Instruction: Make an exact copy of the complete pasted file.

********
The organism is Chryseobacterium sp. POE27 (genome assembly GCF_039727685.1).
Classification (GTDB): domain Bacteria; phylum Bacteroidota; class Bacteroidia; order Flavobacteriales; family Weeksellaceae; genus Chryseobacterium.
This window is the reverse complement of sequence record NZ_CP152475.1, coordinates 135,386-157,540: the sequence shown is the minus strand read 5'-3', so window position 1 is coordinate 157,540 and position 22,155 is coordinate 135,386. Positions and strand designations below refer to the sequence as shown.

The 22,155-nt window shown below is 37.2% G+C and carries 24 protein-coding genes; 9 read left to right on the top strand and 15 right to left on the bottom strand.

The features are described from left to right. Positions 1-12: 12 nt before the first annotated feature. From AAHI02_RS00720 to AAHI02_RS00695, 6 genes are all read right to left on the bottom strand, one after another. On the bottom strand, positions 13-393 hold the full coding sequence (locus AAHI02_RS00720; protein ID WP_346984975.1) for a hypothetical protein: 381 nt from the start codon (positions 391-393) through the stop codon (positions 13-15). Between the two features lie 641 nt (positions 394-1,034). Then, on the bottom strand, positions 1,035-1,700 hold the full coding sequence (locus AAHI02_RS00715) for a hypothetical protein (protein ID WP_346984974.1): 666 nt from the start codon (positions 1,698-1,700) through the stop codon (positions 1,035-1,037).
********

The organism is Chryseobacterium sp. POE27 (genome assembly GCF_039727685.1).
Classification (GTDB): domain Bacteria; phylum Bacteroidota; class Bacteroidia; order Flavobacteriales; family Weeksellaceae; genus Chryseobacterium.
This window is the reverse complement of sequence record NZ_CP152475.1, coordinates 135,386-157,540: the sequence shown is the minus strand read 5'-3', so window position 1 is coordinate 157,540 and position 22,155 is coordinate 135,386. Positions and strand designations below refer to the sequence as shown.

The 22,155-nt window shown below is 37.2% G+C and carries 24 protein-coding genes; 9 read left to right on the top strand and 15 right to left on the bottom strand.

The features are described from left to right. Positions 1-12: 12 nt before the first annotated feature. From AAHI02_RS00720 to AAHI02_RS00695, 6 genes are all read right to left on the bottom strand, one after another. On the bottom strand, positions 13-393 hold the full coding sequence (locus AAHI02_RS00720; protein ID WP_346984975.1) for a hypothetical protein: 381 nt from the start codon (positions 391-393) through the stop codon (positions 13-15). Between the two features lie 641 nt (positions 394-1,034). Then, on the bottom strand, positions 1,035-1,700 hold the full coding sequence (locus AAHI02_RS00715) for a hypothetical protein (protein ID WP_346984974.1): 666 nt from the start codon (positions 1,698-1,700) through the stop codon (positions 1,035-1,037).